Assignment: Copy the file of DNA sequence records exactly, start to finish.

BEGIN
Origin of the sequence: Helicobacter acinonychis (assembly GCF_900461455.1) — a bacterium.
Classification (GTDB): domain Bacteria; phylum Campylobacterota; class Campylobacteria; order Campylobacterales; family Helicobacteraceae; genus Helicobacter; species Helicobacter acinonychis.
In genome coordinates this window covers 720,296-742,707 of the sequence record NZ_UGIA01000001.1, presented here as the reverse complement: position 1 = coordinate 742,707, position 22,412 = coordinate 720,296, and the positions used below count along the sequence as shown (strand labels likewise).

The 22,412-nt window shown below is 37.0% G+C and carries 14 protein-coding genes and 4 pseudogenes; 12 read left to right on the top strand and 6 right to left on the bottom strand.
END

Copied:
Origin of the sequence: Helicobacter acinonychis (assembly GCF_900461455.1) — a bacterium.
Classification (GTDB): domain Bacteria; phylum Campylobacterota; class Campylobacteria; order Campylobacterales; family Helicobacteraceae; genus Helicobacter; species Helicobacter acinonychis.
In genome coordinates this window covers 720,296-742,707 of the sequence record NZ_UGIA01000001.1, presented here as the reverse complement: position 1 = coordinate 742,707, position 22,412 = coordinate 720,296, and the positions used below count along the sequence as shown (strand labels likewise).

The 22,412-nt window shown below is 37.0% G+C and carries 14 protein-coding genes and 4 pseudogenes; 12 read left to right on the top strand and 6 right to left on the bottom strand.